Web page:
There’s the one house where the guy keeps an endless amount of junk in his yard. He’s just ouside the town line, so he can do as he pleases. I’m inordinatley fond of this one particular rusted old car. I think of it as “the R. Crumb car,” because it looks like one of Crumb’s drawings, maybe like the car on the cover of Zap Comix #0, or was it #1.

For me, a big highlight of the trip was that I got to go cross-country skiing with Georgia in Madison, and then again with Isabel in Wyoming. This picture shows me at the start of a blizzard off-trail on the edge of a huge canyon holding Fremont Lake, at the tip-ass-end Wyomingwhere. I was really proud and happy that I was able to get out on the trail one more time. Yeah, baby!

I’ve still got more trip pix, but I’ll save them for a later post.

7 Responses to “Journey to Winterland”

  1. Walt G Says:

    My house was built around 1950 and had that same yellow tile with the brown trim in the kitchen counter and backsplash, until a recent remodel replaced it with a more two-dimensional laminate. A chromatic mode plucked from mid-century.

  2. JamesPadraicR Says:

    Fought off my pedant switch for a few days, but am now giving in. Goose Gossage was a baseball player, not a Globetrotter, which I only know because he is a local ‘hero’ here in Colorado Springs. Though I suppose he could have been there too?

    Meanwhile, my copy of “The Big Aha” is in the mail. Looking forward to it.

  3. Rudy Says:

    Walt, yeah, this tile is from a 1950s era house in Madison, WI. And, James, you’re right, I meant Goose Tatum!

  4. Walt G Says:

    And I’m in Seattle.

  5. Kelly Says:

    Hi Rudy –

    Glad you’re still rocking ‘n’ writing and I’m psyched to read your latest. I’m sure it is as brilliant and invigorating as ever.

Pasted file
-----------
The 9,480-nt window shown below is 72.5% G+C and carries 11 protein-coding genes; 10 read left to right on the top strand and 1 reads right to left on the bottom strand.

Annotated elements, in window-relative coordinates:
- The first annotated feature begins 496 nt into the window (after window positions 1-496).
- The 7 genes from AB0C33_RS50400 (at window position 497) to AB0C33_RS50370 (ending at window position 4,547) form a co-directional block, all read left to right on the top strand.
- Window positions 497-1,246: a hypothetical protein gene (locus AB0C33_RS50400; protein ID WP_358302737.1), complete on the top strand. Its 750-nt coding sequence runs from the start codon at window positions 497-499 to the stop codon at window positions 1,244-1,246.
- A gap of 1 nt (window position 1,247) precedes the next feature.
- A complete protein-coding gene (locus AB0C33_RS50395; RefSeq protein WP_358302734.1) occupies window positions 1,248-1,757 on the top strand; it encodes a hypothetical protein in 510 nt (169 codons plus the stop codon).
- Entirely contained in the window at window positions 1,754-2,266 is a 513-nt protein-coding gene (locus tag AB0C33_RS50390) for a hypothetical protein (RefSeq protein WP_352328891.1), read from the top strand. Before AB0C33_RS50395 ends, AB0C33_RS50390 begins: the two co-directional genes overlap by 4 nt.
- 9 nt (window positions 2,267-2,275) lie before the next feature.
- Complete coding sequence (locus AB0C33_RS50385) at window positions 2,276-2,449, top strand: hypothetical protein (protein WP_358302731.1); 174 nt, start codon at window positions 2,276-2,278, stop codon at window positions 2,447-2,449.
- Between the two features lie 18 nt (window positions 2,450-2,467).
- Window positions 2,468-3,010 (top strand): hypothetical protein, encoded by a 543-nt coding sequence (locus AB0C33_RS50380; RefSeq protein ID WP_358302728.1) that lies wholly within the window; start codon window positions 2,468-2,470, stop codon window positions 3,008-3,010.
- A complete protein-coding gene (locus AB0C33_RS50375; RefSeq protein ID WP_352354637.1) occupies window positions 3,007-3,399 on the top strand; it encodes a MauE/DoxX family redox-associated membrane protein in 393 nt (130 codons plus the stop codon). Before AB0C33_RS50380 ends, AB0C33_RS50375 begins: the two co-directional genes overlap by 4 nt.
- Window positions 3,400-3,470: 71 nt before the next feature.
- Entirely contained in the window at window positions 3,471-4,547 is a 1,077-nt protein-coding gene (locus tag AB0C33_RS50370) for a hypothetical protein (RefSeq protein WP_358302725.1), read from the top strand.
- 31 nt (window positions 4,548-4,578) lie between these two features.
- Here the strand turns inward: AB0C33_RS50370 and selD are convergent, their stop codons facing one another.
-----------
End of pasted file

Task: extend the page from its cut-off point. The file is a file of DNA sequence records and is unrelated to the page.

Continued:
A bit OT:

    I found a fun piece at Science Gymnasium on the trouble with Infinity that I thought you might be able to relate to. I recall you saying that David Foster Wallace might have been a good writer, but he didn’t understand infinity. I suppose that’s fittingly tragic. It was so central to his thematic continuum, but I can speak for the majority of us laymen. It’s a tangle for us, but with wonderful, energetic and creative people like yourself out there, you make the most complex subjects intriguing and a joy, even if we don’t have a thorough understanding of them.

    My best as always,

  6. Kelly Says:

    OH…and in mentioning DFW in the previous post, and as a sort of salve for the simplicity of the problem of infinity I offered up, you might find the following article tasty.

  7. NotePad Says:

    I’m really looking forward to reading The Big Aha. What I read of Turing&Burroughs was great; i downloaded it and only read part of it because I intend to buy a physical copy of it sometime. I just don’t have a credit card so i can’t order it online.

    I just want to say that I’m a big fan of Mr. Rucker’s 3rd person narrative style. I find so much SF out there, especially the stuff written in 3rd person, is overwritten and way too descriptive. I mostly gravitate toward books written in 3rd person POV, and books like Postsingular and Turing&Burroughs are very refreshing. They’re just sparse enough in style to be incredibly readable 😉

    I bought Postsingular and its sequel in a Chapters, but I haven’t been able to find what he’s written since. I hope I can. ;p